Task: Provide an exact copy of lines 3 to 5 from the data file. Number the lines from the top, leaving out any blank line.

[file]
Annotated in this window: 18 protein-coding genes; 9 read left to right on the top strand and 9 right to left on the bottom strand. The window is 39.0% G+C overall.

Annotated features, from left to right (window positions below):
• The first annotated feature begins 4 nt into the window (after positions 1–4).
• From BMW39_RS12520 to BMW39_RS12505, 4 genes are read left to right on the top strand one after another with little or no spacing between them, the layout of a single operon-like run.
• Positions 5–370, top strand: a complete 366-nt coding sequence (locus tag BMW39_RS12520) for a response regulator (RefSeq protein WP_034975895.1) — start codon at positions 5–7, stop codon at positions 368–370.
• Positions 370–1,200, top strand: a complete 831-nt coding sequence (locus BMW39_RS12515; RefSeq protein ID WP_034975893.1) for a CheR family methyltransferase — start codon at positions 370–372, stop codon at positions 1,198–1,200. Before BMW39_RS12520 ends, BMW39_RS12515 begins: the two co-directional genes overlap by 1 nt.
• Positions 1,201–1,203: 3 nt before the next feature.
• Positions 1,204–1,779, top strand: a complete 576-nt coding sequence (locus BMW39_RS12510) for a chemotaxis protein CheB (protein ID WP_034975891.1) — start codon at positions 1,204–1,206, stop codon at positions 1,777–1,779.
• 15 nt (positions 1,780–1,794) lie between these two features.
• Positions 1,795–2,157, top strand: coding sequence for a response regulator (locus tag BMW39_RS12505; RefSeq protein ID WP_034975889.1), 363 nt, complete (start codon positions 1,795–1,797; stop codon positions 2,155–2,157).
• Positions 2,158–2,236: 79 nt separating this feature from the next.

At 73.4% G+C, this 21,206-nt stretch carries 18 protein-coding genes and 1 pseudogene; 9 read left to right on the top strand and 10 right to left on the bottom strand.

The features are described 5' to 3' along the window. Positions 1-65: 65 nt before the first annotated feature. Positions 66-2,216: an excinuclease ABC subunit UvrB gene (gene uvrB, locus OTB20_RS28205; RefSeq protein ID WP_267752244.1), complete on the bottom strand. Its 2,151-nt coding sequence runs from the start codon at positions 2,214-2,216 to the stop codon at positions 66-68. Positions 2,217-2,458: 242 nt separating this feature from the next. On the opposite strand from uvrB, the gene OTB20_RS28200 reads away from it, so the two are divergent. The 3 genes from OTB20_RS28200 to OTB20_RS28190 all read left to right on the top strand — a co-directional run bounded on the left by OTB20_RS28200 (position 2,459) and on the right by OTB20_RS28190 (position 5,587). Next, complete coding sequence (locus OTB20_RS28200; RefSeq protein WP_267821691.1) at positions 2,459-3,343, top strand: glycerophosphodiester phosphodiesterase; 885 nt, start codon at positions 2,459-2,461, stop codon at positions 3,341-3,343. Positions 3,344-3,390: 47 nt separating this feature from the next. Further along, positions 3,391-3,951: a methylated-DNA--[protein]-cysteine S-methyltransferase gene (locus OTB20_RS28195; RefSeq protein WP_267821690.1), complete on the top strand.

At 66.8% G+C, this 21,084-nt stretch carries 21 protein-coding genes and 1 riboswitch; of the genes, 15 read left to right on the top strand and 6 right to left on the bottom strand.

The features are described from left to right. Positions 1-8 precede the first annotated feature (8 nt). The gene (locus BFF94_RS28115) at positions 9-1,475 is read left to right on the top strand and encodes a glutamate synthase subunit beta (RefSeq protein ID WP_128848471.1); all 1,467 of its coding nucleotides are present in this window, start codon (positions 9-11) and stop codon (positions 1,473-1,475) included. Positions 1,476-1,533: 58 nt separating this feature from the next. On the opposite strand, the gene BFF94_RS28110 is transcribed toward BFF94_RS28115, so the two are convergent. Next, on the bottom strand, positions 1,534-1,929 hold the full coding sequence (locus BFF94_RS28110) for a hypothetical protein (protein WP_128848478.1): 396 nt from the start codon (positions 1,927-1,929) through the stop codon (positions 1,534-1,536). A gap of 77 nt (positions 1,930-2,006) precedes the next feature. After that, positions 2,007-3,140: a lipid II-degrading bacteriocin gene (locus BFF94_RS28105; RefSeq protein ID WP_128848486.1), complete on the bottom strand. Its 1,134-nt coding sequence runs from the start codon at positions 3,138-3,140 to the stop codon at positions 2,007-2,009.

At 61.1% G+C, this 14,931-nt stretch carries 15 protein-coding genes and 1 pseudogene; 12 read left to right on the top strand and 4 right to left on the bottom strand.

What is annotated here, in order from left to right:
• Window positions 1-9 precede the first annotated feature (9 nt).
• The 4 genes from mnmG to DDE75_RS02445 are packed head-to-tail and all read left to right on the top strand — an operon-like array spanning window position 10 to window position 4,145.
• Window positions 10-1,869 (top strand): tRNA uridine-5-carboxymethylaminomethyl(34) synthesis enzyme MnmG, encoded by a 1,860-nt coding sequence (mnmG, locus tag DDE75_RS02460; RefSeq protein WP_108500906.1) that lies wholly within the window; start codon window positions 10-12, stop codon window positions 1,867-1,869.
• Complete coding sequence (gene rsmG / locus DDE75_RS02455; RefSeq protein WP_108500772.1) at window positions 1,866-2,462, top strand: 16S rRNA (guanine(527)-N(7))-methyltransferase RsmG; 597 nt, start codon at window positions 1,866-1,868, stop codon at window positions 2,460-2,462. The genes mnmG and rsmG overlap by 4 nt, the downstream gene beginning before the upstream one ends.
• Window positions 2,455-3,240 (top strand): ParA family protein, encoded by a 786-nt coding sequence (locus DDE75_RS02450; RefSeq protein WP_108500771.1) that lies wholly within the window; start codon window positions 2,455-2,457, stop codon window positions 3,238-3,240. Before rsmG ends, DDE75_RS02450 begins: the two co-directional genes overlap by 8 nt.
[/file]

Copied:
• The first annotated feature begins 4 nt into the window (after positions 1–4).
• From BMW39_RS12520 to BMW39_RS12505, 4 genes are read left to right on the top strand one after another with little or no spacing between them, the layout of a single operon-like run.
• Positions 5–370, top strand: a complete 366-nt coding sequence (locus tag BMW39_RS12520) for a response regulator (RefSeq protein WP_034975895.1) — start codon at positions 5–7, stop codon at positions 368–370.